Food: BBQ area and communal kitchen facilities.

5. Te Anau Holiday Park

Gaming Club Casino: Fiordland National Park
Source: Bernard Spragg. NZ

Discover the family-owned and family friendly atmosphere of Te Anau Holiday Park set amid the lush scenic landscapes of the historic Southland region. If you want quiet spacious accommodation, you’ll certainly find it here.

Things to do: There is mini golf and a BMX track close by, plus plenty of nature and wildlife options. The area also provides stunning walks and cycle trails, as well as water activities.

What to see: The park is only a short walk away from the magnificent Lake Te Anua and South Island’s Fiordland National Park.

Park highlights: Kid’s playground, Giant Connect 4 and Kangaroo Jumper. There’s also a TV/ Recreation room equipped with Sky TV.

Food: BBQ area and communal kitchen facilities – also shops and restaurants nearby.

The Top 5 Worldwide Easter Trends

Easter chocolate
Easter chocolate
Source: Getty Images

Easter is a Christian holiday celebrating the resurrection of Jesus from the dead. The New Testament says this occurred on the third day of his burial after his crucifixion. It is preceded by Lent, a forty-day period of fasting, prayer, and penance.

In countries with a large Christian population or history, Easter is often a public holiday. As Easter is always on a Sunday, many countries in the world also observe Easter Monday as a public holiday and some also have Good Friday (the day of Christ’s crucifixion).

1. The Easter Egg Hunt

Obama rolling eggs with children on the White House lawn
Source: Wikimedia

As an ancient Pagan symbol of new life and rebirth, the egg became associated by the Christians with Jesus’ crucifixion and subsequent resurrection.

Although the roots of the Easter egg hunt aren’t known, many believe it dates back to the 1700s and the Pennsylvania Dutch in the US. They believed that a rabbit called the Oschter Haws laid eggs in the grass. Children then built nests for the rabbit to lay in so they could search for its eggs after. The Oschter Haws eventually became known as the Easter Bunny, no longer laying eggs, but leaving treats instead.

Today’s most famous Easter egg hunt is held at the White House on Easter Monday. The “egg roll” party has been hosted by American presidents and their families since 1878. It is held on the South Lawn and is one of the oldest annual events in White House history. The First Lady Dolley Madision is credited with the original idea of a public egg roll and there are stories that President Abraham Lincoln hosted some informal ones during his tenure.

2. Decorating Eggs

giant Easter eggs in Croatia
Source: Wikimedia

During their celebrations of springtime and the new life it brings, ancient peoples would include the symbolic eggs (as mentioned above) by decorating them. These coloured eggs would then be given to their friends and families as gifts. When Christianity spread, this tradition was integrated. The most common colour used to dye them was red as a symbol of Christ’s blood shed as he was crucified.

Today, different countries have different techniques for decorating their Easter eggs. For example, in Ukraine intricate folk designs are drawn onto eggs and then they are dyed. Rather than dying eggs, the people of the Czech Republic blow the egg out of its shell and then wrap and weave thin wire around it.

3. Easter Fire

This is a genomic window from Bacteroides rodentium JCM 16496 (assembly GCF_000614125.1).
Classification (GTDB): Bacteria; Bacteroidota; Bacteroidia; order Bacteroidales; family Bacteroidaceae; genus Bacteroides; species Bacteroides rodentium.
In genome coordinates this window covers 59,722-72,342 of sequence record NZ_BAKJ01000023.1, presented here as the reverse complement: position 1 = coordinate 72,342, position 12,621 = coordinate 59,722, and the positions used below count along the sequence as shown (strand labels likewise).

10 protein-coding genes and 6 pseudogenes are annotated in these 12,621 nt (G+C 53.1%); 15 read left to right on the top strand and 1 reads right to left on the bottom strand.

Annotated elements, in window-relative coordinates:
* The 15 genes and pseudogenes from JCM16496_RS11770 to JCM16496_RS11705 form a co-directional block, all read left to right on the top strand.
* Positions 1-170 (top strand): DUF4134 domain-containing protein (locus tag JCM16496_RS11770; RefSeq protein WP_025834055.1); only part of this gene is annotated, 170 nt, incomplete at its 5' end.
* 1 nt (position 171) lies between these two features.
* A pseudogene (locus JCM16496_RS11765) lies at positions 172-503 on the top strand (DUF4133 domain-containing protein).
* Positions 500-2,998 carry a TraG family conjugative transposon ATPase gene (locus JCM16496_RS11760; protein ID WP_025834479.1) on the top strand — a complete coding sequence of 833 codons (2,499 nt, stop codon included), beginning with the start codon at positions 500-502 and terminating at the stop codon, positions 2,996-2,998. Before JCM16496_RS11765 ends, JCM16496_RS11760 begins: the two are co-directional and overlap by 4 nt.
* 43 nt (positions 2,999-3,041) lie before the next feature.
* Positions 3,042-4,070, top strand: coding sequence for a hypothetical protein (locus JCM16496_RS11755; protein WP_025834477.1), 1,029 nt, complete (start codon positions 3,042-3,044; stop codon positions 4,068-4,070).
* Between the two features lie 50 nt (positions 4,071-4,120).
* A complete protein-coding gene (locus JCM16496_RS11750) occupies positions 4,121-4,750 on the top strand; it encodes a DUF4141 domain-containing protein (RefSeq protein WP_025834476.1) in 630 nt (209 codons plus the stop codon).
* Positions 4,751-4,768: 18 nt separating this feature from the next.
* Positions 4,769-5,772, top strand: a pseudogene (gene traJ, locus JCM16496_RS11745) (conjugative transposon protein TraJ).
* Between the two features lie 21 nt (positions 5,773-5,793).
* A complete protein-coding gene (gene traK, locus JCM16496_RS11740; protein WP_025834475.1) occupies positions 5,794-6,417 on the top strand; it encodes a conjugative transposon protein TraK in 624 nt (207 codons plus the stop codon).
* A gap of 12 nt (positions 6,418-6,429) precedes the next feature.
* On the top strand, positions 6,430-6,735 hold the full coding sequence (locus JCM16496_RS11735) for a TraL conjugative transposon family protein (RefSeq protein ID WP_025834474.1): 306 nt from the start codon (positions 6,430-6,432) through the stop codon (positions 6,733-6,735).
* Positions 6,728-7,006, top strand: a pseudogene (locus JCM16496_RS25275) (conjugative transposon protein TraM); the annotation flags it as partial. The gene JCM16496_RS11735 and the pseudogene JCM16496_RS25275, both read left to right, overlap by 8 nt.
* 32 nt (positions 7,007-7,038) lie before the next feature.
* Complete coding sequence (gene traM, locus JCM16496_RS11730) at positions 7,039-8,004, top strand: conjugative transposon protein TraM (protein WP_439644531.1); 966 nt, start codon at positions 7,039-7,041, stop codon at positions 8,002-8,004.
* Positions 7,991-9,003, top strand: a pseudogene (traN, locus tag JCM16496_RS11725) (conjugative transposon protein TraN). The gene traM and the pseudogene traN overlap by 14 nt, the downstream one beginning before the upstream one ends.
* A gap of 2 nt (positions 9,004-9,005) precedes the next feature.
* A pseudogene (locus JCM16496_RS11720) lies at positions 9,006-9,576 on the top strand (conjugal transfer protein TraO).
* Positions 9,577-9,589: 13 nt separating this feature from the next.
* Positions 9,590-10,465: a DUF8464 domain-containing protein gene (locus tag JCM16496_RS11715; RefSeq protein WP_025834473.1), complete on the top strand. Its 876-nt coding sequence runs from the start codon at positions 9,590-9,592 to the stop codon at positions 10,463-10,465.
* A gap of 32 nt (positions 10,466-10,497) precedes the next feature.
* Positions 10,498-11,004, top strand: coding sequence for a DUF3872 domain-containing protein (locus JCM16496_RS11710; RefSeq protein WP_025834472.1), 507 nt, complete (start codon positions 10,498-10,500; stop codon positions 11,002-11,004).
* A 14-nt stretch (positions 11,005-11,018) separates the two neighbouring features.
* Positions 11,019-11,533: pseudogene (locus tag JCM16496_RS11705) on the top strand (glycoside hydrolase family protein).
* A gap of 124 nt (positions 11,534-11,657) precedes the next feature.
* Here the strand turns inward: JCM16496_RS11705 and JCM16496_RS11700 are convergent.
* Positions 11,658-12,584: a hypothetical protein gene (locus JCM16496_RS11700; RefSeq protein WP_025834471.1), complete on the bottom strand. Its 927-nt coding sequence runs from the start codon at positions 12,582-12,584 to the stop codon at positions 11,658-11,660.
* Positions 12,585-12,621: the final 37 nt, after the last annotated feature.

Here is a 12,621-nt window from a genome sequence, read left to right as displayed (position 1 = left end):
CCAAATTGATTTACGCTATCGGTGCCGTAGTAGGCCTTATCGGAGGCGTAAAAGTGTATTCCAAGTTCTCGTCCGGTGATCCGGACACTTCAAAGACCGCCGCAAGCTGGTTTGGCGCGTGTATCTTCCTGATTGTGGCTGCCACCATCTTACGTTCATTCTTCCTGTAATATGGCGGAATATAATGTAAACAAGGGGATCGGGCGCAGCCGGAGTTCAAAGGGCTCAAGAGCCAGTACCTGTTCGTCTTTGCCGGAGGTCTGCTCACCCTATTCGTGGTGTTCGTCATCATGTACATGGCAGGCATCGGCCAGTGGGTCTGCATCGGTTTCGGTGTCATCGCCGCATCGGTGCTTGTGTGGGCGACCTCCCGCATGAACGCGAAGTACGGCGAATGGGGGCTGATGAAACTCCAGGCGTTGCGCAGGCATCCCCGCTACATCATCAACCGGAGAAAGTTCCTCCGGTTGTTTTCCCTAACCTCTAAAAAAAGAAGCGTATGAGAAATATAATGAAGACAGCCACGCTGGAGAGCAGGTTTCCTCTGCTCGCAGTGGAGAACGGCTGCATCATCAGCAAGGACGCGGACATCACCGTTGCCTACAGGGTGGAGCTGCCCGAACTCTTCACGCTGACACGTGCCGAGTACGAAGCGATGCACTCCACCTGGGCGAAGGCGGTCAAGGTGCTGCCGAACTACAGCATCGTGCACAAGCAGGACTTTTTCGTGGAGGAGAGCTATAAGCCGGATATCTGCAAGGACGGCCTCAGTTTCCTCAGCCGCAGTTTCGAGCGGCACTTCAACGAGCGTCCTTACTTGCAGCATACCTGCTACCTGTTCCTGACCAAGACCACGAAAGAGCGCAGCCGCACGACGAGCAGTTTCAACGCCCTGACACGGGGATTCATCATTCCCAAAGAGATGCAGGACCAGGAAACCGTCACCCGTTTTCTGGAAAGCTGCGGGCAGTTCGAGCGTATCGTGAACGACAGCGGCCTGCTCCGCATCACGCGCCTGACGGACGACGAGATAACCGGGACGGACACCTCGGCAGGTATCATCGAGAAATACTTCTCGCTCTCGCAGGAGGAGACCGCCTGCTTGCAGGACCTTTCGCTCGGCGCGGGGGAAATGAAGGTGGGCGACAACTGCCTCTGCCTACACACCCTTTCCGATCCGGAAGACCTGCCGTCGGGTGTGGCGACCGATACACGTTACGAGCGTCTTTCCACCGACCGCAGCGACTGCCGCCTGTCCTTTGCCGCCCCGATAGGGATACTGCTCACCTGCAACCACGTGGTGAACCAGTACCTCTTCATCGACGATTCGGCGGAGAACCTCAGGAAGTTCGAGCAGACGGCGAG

German Easter Fire
Source: www.thelocal.de

During the Easter weekend, large fires are lit at dusk in Northwestern European regions including Denmark, Sweden, Finland, Northern Germany, the Netherlands, Switzerland, and Austria. The tradition has been around at least since the 16th century, although likely was performed by the Saxons long before. These fires were traditionally lit to symbolize Spring’s victory over Winter, chasing its darkness away. They also symbolized fertility and the ashes were used in fields and meadows around town to help the new crops grow. Today these fires are more an excuse to come together as a community and enjoy yummy food and drinks.

4. Pot Throwing

Smashing pots
Source: www.jcjourneys.com

Primarily an Orthodox Easter celebration on Corfu, a Greek island, pot throwing is believed to chase off evil spirits. The origin of this surprising custom is not clear, however locals believe that the Venetians started it when they ruled Corfu from the 14th to 18th centuries. At the beginning of each new year, the Venetians would throw away old belongings to make way for the fresh new ones.

After the Venetians left, the Greeks adapted the custom by replacing the old belongings with clay pots and shifting the date to the highly-important Easter holiday. When these pots are smashed, the spectators take pieces home as good luck charms. Some also believe that the pots are a symbol of the new crops that will come with the arrival of springtime.

5. Pouring Water On One Another

men drenching woman with water in Hungary
Source: Wikimedia

Easter Monday is also known as Wet Monday in Eastern European countries such as Poland, Slovakia, and Hungary. Some say Wet Monday gained its name when Christianity came to Poland and the Prince Mieszko was baptized on Easter Monday. It also may have its origins in a Slavic pagan ceremony in which the Corn Mother fertility goddess was “watered.” A doll or wreath made from corn received this water to encourage the crops’ growth.

Whichever the origin, the Śmigus-dyngus tradition lives on through the pouring of water on girls and boys. On Monday, boys pour water on girls and spank them with willow branches. Willows being the first tree to bloom in the springtime according to legend, the spanking serves to transfer the tree’s vitality and fertility. The wettest girl has the highest chance of getting married. The next day it is the girls’ turn to throw water on the boys and spank them back.

Help Easter Bunny in the online slot game Bunny Boiler and you might get much more than just few eggs.